D1. Straight Leg Deadlifts
For the deadlift, choose a weight that you can rerack between sets to perform your rows using the same barbell.
E. Reverse Nordic Curls
6-10 reps, 3 sets
Beginner: Banded Reverse Nordic Curls
Calisthenics Before or After Weights?
The answer to this question depends on your body weight and fitness goals. To determine whether you should train calisthenics before or after your weight session, click here.
Calisthenics Body vs Weight Lifting Body
The benefits you will receive switching from weightlifting to calisthenics are plentiful. Here’s my experience so far:
1. Training is no longer a punishment
Focusing on what my body can do rather than what it looks like made me enjoy and appreciate movement instead of seeing it as a punishment for what I ate or what I didn’t do.
2. More Athletic
I am more muscular, athletic, balanced and mobile since switching from weight lifting to calisthenics (see photo below). One of my favourite things about training calisthenics is how much faster learning new sports is. This allows me to live a more adventurous, playful life!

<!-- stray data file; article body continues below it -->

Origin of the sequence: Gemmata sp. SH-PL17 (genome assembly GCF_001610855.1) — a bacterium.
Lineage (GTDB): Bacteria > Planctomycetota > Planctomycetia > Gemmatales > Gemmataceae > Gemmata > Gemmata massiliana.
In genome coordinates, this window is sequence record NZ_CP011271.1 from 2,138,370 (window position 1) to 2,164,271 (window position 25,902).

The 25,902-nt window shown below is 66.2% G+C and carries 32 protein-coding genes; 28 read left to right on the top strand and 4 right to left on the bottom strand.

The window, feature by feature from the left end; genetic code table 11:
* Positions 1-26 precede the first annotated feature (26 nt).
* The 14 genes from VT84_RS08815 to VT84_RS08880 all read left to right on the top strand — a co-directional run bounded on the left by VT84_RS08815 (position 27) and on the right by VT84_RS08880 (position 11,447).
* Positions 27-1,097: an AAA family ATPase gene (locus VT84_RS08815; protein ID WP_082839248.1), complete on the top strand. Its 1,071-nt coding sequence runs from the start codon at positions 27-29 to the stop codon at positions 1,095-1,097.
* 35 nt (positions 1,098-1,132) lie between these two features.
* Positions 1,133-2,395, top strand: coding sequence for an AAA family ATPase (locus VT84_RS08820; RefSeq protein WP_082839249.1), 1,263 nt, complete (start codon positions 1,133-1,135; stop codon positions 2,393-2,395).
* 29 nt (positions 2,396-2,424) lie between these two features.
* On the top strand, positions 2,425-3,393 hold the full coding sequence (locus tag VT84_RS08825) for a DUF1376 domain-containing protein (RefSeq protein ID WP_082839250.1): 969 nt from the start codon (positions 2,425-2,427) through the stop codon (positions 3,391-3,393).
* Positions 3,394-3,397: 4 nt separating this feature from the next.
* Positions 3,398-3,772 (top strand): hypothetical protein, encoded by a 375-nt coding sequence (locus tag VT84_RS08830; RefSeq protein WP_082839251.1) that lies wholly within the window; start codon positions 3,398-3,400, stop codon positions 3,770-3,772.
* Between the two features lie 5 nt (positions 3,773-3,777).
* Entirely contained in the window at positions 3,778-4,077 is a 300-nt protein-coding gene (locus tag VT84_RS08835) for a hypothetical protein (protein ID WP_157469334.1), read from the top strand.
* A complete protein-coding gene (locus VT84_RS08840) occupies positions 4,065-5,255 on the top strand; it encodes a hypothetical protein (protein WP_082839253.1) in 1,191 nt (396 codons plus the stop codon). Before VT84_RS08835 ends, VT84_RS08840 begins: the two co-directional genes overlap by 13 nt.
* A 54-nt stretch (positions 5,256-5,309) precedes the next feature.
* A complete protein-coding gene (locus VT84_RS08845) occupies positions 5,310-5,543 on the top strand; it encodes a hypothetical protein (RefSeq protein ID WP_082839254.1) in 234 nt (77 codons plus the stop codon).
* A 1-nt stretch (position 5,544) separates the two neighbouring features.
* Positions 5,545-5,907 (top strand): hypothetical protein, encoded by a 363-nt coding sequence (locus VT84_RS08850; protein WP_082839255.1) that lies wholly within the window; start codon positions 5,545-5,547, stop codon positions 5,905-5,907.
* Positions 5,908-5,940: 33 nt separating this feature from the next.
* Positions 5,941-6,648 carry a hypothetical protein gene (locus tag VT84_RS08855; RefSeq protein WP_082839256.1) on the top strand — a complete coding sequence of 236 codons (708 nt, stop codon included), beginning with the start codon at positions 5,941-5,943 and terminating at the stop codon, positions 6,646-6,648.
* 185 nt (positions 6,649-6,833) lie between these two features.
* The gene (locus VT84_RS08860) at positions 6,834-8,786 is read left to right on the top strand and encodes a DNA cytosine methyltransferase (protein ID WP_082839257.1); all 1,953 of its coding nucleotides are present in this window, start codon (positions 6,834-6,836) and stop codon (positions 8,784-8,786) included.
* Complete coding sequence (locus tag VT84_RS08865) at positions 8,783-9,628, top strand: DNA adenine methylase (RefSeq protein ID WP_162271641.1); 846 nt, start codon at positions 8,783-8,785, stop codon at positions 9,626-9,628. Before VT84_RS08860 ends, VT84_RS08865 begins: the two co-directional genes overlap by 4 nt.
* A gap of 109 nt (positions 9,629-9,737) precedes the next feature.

Watch this video for more information on my personal experience with the changes from my weightlifting body vs my calisthenics body.
Transformation from weight lifting to calisthenics (summerfunfitness)
3. Consistent Motivation
I am more dedicated and consistent with my calisthenics training because I have goals that fuel my day-to-day movement. With weightlifting, people often focus on the “improvements” they want to make to their appearance – which usually involves scrutinizing their bodies.
Calisthenics workouts are fuelled by what your body is capable of, not what it does or doesn’t look like.
Once you learn how to get started in calisthenics, you earn the freedom to train in any location—making it easy to stay healthy and fit for life without paying for a gym membership.